The Primal Scene of Biopower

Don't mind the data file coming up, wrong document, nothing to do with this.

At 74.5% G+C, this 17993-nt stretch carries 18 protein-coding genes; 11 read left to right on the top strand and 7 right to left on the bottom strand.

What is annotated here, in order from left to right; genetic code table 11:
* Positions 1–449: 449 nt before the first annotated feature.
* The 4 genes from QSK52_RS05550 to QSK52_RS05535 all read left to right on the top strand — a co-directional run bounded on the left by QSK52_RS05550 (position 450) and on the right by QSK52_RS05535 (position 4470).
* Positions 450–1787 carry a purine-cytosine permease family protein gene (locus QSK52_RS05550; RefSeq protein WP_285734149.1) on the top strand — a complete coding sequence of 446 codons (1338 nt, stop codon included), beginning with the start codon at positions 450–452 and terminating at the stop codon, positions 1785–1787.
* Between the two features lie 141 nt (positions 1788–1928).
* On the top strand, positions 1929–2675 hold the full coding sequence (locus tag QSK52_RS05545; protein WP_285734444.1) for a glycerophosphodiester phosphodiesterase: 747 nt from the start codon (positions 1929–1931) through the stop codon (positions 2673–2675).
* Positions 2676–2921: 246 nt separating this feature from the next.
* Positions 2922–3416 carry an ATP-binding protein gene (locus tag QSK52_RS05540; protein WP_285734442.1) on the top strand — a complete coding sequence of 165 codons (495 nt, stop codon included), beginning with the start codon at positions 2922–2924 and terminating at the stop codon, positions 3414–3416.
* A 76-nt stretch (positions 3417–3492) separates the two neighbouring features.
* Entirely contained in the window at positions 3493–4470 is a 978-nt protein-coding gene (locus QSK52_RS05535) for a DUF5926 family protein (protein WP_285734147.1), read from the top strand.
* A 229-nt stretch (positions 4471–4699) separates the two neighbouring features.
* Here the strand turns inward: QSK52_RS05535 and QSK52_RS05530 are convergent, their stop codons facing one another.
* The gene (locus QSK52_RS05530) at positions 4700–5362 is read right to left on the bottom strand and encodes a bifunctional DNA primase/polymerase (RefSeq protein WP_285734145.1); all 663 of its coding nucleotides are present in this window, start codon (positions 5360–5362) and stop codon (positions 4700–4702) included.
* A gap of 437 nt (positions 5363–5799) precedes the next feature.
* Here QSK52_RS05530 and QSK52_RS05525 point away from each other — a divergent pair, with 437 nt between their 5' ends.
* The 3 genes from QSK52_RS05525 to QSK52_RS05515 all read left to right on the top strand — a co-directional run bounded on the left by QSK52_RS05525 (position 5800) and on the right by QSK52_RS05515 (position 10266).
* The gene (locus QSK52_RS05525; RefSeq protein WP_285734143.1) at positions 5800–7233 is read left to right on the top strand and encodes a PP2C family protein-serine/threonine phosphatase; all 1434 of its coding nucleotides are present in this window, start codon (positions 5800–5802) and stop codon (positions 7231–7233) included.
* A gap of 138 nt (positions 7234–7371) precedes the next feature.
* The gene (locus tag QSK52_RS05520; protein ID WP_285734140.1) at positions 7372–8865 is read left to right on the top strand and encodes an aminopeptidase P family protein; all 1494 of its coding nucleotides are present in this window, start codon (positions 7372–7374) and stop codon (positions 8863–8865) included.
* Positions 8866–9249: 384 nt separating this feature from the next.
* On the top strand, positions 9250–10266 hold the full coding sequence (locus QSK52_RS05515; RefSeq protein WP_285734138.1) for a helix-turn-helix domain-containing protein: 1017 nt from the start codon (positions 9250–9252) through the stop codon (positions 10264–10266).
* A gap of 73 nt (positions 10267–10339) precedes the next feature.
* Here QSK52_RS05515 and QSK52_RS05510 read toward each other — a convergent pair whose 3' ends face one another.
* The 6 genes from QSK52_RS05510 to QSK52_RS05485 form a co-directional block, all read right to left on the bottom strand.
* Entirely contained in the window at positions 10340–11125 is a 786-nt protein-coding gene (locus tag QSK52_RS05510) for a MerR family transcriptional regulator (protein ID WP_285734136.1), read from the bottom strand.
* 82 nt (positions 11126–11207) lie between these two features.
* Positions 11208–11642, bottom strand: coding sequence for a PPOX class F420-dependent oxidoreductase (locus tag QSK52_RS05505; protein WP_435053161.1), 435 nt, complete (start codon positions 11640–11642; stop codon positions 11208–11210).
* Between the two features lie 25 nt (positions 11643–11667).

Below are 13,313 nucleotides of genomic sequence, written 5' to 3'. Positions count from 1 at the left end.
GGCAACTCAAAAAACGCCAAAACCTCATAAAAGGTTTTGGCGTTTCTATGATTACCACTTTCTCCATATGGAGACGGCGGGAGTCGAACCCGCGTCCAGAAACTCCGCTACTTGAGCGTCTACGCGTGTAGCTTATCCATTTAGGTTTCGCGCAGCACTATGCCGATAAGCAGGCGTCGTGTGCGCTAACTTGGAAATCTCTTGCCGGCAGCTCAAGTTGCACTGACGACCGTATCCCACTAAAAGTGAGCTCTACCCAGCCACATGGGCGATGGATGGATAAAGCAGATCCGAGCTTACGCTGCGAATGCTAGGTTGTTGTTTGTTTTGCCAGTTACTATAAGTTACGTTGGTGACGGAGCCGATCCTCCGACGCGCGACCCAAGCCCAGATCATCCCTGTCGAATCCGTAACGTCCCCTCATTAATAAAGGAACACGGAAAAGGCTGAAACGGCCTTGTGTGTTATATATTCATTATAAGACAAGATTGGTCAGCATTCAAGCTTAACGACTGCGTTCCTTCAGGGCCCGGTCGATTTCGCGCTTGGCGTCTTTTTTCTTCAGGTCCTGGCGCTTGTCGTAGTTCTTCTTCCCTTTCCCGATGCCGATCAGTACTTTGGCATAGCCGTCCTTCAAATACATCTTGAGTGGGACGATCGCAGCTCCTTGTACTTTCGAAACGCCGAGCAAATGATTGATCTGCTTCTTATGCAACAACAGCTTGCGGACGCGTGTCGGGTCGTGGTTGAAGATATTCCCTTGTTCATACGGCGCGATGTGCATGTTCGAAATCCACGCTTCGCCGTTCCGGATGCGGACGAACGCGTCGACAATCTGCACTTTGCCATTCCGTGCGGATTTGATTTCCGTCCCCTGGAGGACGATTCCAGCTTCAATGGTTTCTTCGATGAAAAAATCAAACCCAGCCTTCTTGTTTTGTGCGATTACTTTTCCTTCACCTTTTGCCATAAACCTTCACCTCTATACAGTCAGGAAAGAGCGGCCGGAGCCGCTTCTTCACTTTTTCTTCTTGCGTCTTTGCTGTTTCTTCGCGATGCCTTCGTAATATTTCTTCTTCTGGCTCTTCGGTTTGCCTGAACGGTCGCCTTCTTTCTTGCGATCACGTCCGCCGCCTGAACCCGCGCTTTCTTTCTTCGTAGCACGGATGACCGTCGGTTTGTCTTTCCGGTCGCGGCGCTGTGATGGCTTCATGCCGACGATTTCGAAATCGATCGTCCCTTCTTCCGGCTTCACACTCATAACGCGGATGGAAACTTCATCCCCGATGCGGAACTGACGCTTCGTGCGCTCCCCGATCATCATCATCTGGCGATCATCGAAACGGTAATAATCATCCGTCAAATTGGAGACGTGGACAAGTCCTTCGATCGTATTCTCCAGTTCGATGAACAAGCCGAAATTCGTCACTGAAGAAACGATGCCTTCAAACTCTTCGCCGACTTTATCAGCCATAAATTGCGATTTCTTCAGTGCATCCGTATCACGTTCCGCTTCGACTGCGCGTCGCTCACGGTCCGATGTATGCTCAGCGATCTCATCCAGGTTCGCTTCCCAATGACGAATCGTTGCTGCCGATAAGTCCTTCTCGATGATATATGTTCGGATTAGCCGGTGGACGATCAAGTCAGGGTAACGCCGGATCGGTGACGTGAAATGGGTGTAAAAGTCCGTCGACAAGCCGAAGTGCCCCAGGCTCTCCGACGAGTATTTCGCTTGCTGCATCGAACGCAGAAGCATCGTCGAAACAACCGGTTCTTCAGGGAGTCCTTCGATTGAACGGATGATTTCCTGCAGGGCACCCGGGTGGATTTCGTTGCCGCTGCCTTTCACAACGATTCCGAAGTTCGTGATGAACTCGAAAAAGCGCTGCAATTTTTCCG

This chapter examines the way nineteenth-century statesman Frederick Douglass's reflected on animals as a means to explain and disrupt the relationship between racial stereotypes and “the animal sign.” Douglass's engagement with animals and animality in relation to American biopolitics was graphically illustrated in his second autobiography, My Bondage and My Freedom (1855). He divided the story of his life into two parts, each of which was introduced by an elaborate woodcut that depicts “the generic iconography of white nationalism” rather than specific scenes from the book. Throughout his work, Douglass used animals and animality not only to reveal the logic of slavery, but to envision alternative forms of subjectivity. This chapter considers Douglass's assertion that bestiality is the primal scene of biopower and that bestiality not only founds the juridical subject homo juridicus but produces the interest-bearing subject Michel Foucault calls “homo oeconomicus”.
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